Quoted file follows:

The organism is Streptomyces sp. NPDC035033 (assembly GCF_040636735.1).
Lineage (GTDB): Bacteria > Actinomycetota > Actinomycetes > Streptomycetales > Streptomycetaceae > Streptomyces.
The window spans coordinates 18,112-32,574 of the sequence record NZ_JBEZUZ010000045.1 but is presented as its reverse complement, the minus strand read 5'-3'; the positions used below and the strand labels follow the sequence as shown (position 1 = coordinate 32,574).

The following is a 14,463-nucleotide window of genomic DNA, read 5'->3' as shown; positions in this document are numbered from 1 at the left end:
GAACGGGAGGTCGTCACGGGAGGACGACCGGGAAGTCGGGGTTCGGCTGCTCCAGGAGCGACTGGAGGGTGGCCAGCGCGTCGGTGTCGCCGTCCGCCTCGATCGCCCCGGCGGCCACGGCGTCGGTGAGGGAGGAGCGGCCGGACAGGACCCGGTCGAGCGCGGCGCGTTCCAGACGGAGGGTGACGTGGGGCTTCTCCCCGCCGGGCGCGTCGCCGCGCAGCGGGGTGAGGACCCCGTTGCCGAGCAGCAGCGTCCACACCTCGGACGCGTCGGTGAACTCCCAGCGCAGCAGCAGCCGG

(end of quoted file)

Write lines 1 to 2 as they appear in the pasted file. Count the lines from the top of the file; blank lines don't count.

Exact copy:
The organism is Streptomyces sp. NPDC035033 (assembly GCF_040636735.1).
Lineage (GTDB): Bacteria > Actinomycetota > Actinomycetes > Streptomycetales > Streptomycetaceae > Streptomyces.